“Not really,” Lauren said. Her thirty-first birthday was next month. “Maybe dinner out. Nothing special.”

“With your friends?”

“Yeah, probably.” That, or more likely with Jack, who she’d met two months before at a play a mutual friend had been in that they’d both had to pretend was wonderful.

“How do you meet new friends when you’re an adult?” Kate asked, studying her seriously.

Lauren didn’t know how to tell her she didn’t know the answer to that question, and that she’d never been very good at it. “Around. Work, I guess. Hobbies.”

“Do you have hobbies?” Kate asked this with genuine curiosity, and not for the first time Lauren was aware of how infrequently she and her youngest sister interacted. Not that it was on purpose; they lived a couple hundred miles apart, hadn’t ever actually lived under the same roof, and the nineteen year age gap certainly wasn’t doing them any favors.

“I guess.” Lauren thought it over. “I do karaoke sometimes. I’ve made a few friends that way.”

“You do karaoke?” Kate smiled again, a self-conscious smile that was gone just as quickly as the last. “That’s so cool.”

Lauren didn’t have the heart to tell her that her occasional drunken caterwauling at 11 PM at the Irish pub around the corner from her apartment was the furthest thing from ‘cool’. Instead, she just shrugged and took a sip of beer.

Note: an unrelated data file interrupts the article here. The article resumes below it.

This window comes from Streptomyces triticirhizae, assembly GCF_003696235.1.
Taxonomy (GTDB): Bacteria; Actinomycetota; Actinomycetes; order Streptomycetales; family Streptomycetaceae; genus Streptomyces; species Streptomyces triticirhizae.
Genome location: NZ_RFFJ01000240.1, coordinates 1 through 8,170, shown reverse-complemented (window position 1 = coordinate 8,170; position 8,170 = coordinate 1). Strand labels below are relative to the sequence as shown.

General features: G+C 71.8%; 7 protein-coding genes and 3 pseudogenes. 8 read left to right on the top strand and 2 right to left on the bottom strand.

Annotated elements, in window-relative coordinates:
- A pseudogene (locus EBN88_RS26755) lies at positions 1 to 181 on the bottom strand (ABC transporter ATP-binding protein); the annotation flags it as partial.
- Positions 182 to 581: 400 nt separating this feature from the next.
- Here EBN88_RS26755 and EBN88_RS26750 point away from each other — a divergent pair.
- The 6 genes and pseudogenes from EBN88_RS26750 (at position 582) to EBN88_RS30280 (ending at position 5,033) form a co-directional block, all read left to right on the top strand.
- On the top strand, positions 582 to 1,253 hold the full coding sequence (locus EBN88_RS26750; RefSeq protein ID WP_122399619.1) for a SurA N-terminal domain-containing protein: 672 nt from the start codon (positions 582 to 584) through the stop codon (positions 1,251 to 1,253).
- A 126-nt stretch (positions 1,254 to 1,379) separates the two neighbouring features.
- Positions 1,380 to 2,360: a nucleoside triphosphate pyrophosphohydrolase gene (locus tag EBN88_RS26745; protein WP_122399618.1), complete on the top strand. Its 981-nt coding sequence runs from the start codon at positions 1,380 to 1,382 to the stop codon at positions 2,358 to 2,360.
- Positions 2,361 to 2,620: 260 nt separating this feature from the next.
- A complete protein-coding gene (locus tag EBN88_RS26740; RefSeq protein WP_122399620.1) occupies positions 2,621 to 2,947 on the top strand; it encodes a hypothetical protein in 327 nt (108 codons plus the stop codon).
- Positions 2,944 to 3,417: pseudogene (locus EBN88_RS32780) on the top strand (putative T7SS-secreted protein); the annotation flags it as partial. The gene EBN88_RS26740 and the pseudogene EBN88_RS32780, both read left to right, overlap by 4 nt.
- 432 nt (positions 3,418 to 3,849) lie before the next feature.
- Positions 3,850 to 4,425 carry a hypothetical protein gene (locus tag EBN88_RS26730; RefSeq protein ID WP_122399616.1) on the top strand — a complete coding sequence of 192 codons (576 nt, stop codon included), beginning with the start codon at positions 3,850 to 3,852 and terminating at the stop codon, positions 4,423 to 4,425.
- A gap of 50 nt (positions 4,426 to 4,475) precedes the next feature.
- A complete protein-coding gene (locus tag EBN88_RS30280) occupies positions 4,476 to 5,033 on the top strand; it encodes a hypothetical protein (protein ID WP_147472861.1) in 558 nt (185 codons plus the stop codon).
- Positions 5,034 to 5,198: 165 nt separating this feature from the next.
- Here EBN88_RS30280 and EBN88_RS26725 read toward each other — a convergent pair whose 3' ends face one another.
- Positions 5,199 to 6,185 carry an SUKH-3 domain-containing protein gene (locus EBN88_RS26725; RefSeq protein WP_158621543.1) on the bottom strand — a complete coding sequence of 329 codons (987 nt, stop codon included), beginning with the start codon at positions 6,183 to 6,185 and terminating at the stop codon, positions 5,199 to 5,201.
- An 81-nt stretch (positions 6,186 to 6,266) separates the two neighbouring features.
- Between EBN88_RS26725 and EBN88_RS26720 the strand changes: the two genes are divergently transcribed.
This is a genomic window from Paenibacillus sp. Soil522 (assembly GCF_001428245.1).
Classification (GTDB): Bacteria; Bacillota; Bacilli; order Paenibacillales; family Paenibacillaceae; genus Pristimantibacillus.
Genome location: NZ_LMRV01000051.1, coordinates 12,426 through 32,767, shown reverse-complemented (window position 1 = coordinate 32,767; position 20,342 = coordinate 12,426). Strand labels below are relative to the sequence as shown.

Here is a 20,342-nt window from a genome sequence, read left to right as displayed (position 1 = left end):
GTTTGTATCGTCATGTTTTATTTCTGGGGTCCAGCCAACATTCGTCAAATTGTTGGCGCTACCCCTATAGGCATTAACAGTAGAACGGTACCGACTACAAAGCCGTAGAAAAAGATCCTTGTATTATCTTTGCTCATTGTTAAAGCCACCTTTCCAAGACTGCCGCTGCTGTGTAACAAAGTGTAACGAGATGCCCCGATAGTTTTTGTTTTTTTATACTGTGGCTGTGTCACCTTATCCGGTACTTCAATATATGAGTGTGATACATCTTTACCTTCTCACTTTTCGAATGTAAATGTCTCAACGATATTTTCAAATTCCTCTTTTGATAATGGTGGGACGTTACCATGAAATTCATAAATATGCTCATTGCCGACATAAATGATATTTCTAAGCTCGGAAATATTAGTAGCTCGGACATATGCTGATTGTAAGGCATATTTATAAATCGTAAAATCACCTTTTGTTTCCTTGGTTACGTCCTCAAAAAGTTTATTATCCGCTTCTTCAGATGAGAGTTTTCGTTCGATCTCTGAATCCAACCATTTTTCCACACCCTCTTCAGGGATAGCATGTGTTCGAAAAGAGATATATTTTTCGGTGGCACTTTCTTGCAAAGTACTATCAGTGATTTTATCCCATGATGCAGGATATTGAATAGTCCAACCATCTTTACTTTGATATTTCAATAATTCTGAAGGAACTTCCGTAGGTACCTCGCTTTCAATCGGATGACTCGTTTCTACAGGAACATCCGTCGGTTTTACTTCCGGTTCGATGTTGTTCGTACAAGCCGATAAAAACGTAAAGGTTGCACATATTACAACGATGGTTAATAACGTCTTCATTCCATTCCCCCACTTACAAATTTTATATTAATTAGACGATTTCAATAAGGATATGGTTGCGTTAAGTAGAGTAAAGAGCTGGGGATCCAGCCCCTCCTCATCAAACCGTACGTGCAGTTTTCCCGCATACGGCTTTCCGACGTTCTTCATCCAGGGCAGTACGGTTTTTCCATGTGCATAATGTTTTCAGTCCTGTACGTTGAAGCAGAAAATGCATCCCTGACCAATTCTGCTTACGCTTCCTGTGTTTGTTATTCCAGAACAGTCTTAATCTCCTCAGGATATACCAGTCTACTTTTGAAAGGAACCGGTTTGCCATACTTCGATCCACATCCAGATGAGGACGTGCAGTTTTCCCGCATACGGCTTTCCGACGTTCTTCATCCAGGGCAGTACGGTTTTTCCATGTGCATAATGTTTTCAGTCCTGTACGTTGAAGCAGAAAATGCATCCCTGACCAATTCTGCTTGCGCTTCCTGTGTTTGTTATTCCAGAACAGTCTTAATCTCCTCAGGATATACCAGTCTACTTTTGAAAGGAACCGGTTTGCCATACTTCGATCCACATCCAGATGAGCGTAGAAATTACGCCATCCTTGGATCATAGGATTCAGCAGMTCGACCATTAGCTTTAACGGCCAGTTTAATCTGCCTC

Kate took a sip of her own soda, her expression unreadable. She tilted her head a bit and asked, “Do birthdays stop being fun when you get older?”

“No,” Lauren lied, then shrugged. “I don’t know. I think they stop being as important. I don’t dread them. But I don’t really look forward to them.” She paused. “But I’m not everyone, so who knows?”

Kate nodded again, and they fell into silence. Their father and uncle were still talking loudly, but the topic had shifted over from former brawls to politics. Lauren’s father was voting for Bush in November, while Uncle Jerry was tentatively for Kerry, and both men seemed to think the louder they spoke the more valid their points became. Lauren glanced across the yard to her mother, who was wiping down a plastic picnic table shooting disgruntled looks at the two of them, particularly her husband. Lauren knew her mother had opinions just as fiery as the two men arguing, but she tended to keep her cards closer to her chest and only shared them with those in her immediate circle, and only when asked directly.